the patio, barefoot & dancing in the rainstorm.

How long will it take to bury me, then uncover

my bones? Someday, I will only exist in memory,

in upside gritty Polaroids, floral perfume stained

on the sleeves of a silk blouse. I untangle myself

from dollar store linens, reach for a cherry cola

at midnight. My mother, the fortune teller, makes

rosaries out of dried baby’s breaths. Taught me

magic tricks, acts of erasure—tonight I sit in a

cold shower and sob, the soap bar skidding down

the drain. I eat glass shards and mounds of

sugar until my tonsils and stomach are bleeding,

rotting, combusting. She burns flowers at dawn in

a rented motel room in Louisiana, tells me don’t trust

men with biblical names. I make ransom letters

out of newspaper obituaries, naked and smoking,

creating fairy tales out of ashes. Ma, you wouldn’t

believe me if I set this place on fire tonight,

threw that cigarette at the velvet curtains, blew

the ashes all over the baroque ashtray, just wait—

ASHLEY HAJIMIRSADEGHI’s work has appeared in Into the Void Magazine and Corvid Queen, among others. She is a poetry reader at Mud Season Review, attended the International Writing Program’s Summer Institute, and was a Brooklyn Poets Fellow. She can be found at

Mother Mirror, Mother Tongue

blue script loops & whirls 

this star-sparked

breath, an umbilicus

holding me to you, to her 

& her, back & back 

I remember myself


in an archway skip-counting 

for you, looking for the pattern

for the words that could call you

to me, the words entangled, what is 

from gdobri, good. yo ya me I & but—


m, mother, mat’, mater, madre you are always 

first, a bilabial hum before the burst

of air, the stop, the fractures, the infinitive 

of forbidden splits that come so easily 

to this language, in silence 


we trace the severed with two

fingers, what saint is this? what holiness?

and apart from us, in front of us, above us

with position and preparation, someone asks

with a borrowed voice, what 

man has come with good news?  

it is a gospel of sequence, binding us to 

in his name, whether we consent 

or not; even unseen pray

we, in the dark, our breath the only blue—


to Mary of the resurrection, 

to Katherine of the moon, each of us 

a goddess of her tongue: wordless, headless – found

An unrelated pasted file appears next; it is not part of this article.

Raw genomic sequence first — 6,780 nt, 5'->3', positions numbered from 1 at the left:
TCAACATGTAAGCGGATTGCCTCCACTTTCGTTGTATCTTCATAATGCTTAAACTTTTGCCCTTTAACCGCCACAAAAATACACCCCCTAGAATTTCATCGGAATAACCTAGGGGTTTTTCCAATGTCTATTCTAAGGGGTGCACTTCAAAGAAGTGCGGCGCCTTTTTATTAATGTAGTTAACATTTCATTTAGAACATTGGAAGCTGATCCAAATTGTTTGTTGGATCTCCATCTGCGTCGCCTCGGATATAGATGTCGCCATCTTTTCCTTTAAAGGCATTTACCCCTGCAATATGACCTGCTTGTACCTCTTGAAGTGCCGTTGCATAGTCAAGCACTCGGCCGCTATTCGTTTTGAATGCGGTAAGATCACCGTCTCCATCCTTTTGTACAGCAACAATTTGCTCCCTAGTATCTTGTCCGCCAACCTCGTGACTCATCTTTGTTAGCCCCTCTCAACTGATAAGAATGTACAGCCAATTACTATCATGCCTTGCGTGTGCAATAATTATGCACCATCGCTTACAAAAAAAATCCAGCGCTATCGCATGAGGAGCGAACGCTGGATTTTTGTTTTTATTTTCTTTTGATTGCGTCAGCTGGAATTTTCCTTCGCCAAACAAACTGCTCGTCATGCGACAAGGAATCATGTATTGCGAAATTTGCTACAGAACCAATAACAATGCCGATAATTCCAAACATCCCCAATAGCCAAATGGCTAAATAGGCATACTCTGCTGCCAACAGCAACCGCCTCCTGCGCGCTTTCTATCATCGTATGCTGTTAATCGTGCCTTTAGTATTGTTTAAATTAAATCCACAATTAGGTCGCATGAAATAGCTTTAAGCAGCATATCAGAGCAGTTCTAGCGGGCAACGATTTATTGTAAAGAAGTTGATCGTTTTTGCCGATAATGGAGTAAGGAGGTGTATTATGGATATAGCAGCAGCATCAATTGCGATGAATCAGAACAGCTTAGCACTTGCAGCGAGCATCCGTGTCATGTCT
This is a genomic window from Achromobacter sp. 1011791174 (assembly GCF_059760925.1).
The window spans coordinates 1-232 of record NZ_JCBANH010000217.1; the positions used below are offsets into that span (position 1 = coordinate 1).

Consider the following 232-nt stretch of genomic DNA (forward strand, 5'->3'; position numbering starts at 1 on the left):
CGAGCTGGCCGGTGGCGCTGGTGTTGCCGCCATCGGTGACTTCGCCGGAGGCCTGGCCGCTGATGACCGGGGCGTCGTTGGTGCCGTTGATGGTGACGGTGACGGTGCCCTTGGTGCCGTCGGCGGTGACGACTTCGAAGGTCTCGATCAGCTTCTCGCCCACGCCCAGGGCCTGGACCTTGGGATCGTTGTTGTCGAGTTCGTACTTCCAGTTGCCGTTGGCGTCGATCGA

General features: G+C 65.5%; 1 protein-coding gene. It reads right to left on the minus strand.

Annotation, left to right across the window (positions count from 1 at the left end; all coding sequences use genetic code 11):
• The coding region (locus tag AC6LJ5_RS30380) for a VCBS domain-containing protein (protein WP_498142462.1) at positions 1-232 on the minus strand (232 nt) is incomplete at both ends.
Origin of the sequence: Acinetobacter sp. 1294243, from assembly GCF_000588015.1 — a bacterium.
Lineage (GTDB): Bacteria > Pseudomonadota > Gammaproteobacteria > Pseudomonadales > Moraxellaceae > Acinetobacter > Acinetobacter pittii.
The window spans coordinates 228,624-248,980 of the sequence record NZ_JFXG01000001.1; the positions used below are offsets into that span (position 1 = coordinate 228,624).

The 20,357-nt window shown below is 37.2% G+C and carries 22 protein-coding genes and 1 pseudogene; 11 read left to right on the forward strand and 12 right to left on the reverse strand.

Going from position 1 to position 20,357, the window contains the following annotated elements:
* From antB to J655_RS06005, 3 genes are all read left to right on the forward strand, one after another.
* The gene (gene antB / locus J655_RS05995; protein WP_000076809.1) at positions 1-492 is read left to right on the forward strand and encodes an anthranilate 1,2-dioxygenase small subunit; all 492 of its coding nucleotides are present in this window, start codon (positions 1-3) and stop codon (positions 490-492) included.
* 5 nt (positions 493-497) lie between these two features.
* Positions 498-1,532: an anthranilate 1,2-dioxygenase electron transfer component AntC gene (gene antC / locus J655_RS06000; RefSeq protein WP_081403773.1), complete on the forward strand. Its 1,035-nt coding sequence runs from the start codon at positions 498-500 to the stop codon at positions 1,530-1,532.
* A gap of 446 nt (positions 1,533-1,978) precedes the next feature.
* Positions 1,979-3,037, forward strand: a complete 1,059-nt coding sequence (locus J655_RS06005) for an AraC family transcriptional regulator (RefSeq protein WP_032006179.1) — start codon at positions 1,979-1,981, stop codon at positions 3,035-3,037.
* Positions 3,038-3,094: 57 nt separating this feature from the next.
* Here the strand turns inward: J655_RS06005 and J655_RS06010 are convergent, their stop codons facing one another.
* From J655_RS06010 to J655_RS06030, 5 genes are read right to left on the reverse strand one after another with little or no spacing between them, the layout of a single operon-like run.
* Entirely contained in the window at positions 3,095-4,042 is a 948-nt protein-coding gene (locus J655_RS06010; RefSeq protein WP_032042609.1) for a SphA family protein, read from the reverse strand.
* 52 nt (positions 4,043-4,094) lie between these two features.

millennia later, thick stone

bodies in the dirt

separate &

alone &


SHERRE VERNON is an educator, a seeker of a mystical grammar, and a 2019 recipient of the Parent-Writer Fellowship at MVICW. She has two award-winning chapbooks: Green Ink Wings (prose) and The Name is Perilous (poetry). Readers describe Sherre’s work as heartbreaking, richly layered, lyrical and intelligent. To read more of her work visit

a bird alone

after psalm one hundred and two

a tawny owl hops

over rubble: man

made crumblings.

bones burning coal.

dead grass a nest not

enough to call home.

eats ashes and shadows

grow long. shut eyes. wither

in desert winds.

blind stones pity

the still unheard

but the day hears.

this too shall


the east sky yawns

and mornings. perish waits

another day. rumblings

as the temple rebuilds

secret place quenched

in golden. owl’s

wing quivers, heartbeats: flight

a gift received.

to dwell in tremors

of a coming:

not safe, but good.

temple gates soften

ancient door roarings:

an open mouth

full of glory

CASSANDRA HSIAO is an undergraduate at Yale University, majoring in Theater Studies and Ethnicity, Race & Migration. Her poetry, fiction and memoirs have been recognized by Storyscape, Arts by the People, Rambutan, Animal, Claremont Review, and Jet Fuel. Her plays have been selected as finalists for national playwriting competitions held by The Blank Theatre, Writopia Labs, Princeton University, Durango Arts Center, California Playwrights Project and YouthPLAYS. She was also recognized for her journalism work as a Voices fellow by the Asian American Journalists Association (AAJA).

The Great Divide

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PAUL ILECHKO is the author of the chapbooks Bartok in Winter (Flutter Press, 2018) and Graph of Life (Finishing Line Press, 2018). His work has appeared in a variety of journals, including Manhattanville ReviewWest Trade ReviewCathexis Northwest PressOtoliths and Pithead Chapel. He lives with his partner in Lambertville, NJ.